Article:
Arabica coffee is considered superior to Robusta because of its delicate flavor and low acidity. This variety is grown at higher altitudes and can be more difficult and costly to grow. These labor intensive, low-yield plants produce a high-demand bean that sells for a higher price.
Robusta coffee tends to have a more acidic and harsh flavor than Arabica as well as higher levels of caffeine. Robusta can be grown at lower altitudes, in hotter climates, and with less moisture. Because Robusta has fewer growing restrictions and has a generally less desirable flavor, it is usually sold for a lower price than Arabica beans. Most mass-market commercial beans are of the Robusta variety.
Light roasts provide the lightest, most delicate flavors and can often be more acidic. Because there is less of a roasted flavor, the original flavor of the bean is allowed to shine through. High-quality beans or varietals with very distinct flavors are often roasted light to allow the original flavor to remain prominent. These beans will appear dry, as the bean has not been heated to the point where the oil is extracted. Light roasts include: Cinnamon, American, Half-City, and New England Roasts.
Medium-roasted beans will have a chocolate brown color, dry surface, and a full flavor. These beans will have less acidity than light roasted beans and a slightly sweet, toasty flavor. Because of the balanced flavor and acidity, this is the most popular roast within the major commercial coffee market. Medium roasts are also known as Full City, Breakfast, or Regular Roast.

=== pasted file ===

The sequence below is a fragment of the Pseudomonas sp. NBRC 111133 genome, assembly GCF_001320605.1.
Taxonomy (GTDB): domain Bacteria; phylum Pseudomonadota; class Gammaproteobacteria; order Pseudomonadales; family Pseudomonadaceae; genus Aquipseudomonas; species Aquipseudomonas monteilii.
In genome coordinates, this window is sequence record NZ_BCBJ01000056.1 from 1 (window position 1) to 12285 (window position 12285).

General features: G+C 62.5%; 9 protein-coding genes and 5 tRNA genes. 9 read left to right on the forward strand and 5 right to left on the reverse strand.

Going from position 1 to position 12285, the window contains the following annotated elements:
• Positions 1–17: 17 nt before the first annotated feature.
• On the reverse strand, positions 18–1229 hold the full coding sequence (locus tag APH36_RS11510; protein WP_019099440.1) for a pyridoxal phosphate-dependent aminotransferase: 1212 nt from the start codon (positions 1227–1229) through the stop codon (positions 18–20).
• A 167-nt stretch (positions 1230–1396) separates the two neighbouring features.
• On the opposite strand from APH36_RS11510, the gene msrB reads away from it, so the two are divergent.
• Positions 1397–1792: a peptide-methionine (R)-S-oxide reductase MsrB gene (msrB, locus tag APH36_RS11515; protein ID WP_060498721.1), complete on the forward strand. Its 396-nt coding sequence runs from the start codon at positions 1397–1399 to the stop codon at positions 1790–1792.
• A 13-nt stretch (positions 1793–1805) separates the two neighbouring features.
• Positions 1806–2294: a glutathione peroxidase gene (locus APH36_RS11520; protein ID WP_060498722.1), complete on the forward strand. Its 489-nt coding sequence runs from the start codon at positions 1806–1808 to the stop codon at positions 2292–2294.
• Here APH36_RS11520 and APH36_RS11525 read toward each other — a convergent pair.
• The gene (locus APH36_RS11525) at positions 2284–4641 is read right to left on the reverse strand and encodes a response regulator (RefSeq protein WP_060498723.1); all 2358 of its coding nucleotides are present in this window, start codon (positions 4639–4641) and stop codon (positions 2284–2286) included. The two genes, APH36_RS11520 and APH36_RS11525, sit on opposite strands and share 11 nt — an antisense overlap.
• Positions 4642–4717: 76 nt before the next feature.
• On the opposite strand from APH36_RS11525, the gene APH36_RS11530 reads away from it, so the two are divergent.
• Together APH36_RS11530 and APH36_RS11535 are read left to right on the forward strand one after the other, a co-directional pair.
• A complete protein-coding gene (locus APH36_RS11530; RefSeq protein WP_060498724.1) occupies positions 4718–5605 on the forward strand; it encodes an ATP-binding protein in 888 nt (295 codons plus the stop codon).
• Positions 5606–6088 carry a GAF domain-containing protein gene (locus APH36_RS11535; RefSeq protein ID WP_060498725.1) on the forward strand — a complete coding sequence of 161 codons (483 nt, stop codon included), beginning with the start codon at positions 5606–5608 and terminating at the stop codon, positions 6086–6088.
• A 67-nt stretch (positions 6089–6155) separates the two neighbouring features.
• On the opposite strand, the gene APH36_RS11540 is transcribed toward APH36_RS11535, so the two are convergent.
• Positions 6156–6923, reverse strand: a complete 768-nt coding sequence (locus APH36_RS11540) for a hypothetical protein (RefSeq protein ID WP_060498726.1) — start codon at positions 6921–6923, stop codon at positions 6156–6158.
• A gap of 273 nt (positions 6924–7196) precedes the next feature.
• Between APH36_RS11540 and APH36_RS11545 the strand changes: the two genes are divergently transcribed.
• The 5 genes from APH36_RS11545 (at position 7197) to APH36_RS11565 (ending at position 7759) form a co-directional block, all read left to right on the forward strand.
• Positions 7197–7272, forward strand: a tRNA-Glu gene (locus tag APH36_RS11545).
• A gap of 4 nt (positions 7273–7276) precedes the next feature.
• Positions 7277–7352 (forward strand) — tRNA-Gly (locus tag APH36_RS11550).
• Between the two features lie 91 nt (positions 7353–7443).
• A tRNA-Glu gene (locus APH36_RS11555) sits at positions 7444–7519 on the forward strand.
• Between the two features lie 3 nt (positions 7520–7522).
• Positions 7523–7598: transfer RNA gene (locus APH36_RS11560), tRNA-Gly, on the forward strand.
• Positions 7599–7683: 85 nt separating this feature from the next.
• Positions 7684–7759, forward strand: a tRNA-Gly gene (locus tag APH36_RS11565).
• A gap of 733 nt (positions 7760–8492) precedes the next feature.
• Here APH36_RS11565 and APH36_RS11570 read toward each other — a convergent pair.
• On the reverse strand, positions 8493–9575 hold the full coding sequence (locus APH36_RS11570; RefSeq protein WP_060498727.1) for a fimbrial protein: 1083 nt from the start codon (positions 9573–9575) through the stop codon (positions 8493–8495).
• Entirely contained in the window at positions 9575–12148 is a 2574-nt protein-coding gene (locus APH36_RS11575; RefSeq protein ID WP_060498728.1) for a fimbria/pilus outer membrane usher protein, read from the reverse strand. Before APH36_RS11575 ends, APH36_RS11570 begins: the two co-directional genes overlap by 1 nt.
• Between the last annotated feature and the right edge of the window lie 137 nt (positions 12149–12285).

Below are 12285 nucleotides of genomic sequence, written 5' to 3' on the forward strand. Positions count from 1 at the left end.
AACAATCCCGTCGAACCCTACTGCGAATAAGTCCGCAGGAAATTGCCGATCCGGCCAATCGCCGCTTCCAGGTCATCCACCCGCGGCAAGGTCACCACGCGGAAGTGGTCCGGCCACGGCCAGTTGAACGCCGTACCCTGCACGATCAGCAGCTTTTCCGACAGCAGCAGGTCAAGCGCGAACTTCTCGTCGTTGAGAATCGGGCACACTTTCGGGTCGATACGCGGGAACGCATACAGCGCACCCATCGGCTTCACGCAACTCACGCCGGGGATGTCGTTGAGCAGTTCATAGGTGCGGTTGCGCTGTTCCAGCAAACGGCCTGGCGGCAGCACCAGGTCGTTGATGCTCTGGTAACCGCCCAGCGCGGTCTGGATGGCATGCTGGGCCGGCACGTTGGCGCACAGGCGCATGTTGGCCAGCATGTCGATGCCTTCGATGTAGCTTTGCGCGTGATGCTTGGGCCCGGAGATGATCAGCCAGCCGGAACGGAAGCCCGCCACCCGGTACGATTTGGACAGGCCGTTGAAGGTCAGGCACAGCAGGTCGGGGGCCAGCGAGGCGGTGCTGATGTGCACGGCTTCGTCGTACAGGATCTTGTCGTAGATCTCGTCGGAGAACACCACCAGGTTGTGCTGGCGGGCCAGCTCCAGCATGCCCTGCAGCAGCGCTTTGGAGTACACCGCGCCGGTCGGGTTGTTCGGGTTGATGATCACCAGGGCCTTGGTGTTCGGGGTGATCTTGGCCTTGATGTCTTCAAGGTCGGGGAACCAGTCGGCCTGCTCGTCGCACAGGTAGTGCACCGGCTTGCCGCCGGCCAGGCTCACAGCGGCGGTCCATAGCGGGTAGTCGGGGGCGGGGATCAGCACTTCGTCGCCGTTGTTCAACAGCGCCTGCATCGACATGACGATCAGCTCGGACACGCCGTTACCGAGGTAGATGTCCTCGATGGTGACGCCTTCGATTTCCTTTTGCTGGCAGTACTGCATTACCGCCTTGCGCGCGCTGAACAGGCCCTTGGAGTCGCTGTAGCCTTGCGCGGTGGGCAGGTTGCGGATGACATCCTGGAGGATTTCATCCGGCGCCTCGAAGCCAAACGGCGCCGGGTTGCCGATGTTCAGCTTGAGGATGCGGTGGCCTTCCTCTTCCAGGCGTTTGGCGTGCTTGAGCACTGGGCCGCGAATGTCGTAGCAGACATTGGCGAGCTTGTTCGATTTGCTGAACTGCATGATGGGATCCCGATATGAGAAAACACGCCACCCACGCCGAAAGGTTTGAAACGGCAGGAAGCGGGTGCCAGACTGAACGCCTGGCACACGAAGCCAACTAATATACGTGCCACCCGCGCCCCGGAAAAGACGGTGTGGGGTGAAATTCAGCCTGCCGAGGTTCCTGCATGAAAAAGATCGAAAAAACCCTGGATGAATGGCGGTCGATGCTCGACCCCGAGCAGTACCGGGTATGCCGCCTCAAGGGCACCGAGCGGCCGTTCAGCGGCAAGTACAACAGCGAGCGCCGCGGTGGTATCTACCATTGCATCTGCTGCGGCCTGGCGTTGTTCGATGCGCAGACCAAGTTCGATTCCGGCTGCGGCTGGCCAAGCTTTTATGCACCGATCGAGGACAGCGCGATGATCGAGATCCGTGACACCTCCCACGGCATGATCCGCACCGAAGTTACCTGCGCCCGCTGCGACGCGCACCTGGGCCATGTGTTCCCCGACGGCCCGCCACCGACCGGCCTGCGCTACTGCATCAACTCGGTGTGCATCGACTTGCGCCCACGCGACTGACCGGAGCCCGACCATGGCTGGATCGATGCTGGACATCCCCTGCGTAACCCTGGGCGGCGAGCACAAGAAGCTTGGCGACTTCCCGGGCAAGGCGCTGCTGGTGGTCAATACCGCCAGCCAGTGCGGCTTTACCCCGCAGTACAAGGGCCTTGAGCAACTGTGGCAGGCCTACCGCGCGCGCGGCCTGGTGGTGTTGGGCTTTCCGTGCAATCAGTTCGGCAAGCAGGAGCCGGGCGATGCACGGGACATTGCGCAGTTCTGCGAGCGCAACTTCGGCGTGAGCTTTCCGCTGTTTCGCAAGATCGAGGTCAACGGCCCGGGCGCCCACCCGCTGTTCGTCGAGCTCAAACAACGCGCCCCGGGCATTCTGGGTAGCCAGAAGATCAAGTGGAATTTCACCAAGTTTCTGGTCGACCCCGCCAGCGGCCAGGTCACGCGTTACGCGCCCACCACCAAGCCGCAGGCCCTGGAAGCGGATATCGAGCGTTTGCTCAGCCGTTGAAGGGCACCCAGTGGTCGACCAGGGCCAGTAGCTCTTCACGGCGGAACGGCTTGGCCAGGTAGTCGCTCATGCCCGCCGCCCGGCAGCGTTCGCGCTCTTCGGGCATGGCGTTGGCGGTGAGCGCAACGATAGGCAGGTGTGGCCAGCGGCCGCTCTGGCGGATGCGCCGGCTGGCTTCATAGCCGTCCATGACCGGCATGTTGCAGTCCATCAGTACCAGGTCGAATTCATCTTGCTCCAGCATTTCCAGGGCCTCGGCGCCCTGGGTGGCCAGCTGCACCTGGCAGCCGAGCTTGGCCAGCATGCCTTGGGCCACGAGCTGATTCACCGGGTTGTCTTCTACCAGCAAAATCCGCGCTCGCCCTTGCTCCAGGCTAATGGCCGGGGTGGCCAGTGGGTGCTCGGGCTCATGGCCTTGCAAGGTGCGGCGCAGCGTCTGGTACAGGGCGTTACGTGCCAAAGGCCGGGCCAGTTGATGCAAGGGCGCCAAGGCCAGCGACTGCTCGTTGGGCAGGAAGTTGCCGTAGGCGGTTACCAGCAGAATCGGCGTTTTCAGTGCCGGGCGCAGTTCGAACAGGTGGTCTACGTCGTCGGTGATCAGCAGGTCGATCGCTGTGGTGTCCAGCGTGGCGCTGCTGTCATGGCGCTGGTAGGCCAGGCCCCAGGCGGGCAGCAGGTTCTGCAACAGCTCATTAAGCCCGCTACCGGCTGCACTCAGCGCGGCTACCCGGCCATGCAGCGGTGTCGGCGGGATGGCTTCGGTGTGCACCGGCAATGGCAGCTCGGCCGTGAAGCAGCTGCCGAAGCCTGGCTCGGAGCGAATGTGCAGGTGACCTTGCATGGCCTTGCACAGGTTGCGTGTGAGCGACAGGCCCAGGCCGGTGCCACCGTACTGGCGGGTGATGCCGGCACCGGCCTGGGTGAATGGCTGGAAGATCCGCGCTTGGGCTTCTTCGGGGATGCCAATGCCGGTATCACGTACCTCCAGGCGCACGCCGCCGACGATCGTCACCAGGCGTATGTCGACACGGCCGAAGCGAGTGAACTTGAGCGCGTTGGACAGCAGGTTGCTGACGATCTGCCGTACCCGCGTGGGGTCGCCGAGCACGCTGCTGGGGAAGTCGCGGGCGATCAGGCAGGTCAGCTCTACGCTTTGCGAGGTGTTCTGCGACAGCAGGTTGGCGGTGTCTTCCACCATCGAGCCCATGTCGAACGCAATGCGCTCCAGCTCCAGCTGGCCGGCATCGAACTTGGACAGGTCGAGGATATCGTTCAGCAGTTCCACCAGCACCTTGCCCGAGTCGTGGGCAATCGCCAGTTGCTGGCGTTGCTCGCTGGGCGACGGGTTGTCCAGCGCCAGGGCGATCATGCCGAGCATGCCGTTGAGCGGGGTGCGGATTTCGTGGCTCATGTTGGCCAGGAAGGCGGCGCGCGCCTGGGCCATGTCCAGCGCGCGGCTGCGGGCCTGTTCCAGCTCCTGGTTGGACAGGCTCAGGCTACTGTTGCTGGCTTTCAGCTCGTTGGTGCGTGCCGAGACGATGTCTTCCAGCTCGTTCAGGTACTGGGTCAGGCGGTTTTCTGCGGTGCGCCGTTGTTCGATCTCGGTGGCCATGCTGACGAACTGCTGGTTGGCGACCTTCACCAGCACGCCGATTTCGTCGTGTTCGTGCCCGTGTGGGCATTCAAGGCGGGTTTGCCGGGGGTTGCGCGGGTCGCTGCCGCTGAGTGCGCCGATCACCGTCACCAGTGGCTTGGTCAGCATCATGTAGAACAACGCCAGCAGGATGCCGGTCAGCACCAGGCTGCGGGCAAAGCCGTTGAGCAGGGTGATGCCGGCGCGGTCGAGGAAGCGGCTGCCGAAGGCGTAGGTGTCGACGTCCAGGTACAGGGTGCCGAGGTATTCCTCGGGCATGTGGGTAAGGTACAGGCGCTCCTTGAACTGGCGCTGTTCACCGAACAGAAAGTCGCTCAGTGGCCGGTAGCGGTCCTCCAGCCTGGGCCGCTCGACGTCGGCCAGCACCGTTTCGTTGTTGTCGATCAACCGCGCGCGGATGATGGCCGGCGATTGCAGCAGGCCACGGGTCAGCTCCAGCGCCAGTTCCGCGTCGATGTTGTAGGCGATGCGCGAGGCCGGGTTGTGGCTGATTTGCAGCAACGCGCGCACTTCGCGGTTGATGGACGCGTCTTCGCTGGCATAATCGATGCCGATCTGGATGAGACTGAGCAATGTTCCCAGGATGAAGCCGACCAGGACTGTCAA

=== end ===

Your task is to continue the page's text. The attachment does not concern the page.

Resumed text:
Dark-roasted coffee is roasted until the sugars begin to caramelize and the oils begin to rise to the surface of the bean. Depending on the darkness of the roast, the bean may have a slight sheen or a very oily appearance. The flavor of dark-roasted beans is strong, smoky, and sometimes spicy. The original flavor of the bean is overpowered by the roasted flavor and therefore lower quality beans are often used for darker roasts. Although these roasts have a very low acidity, they are often described as bitter. Roasts that fall within the dark category include French, Viennese, Italian, and Espress
To achieve unique flavor profiles, many roasters will create custom blends of beans with two or more roasting levels. This provides a depth of flavor and complexity that cannot be achieved with a single roast.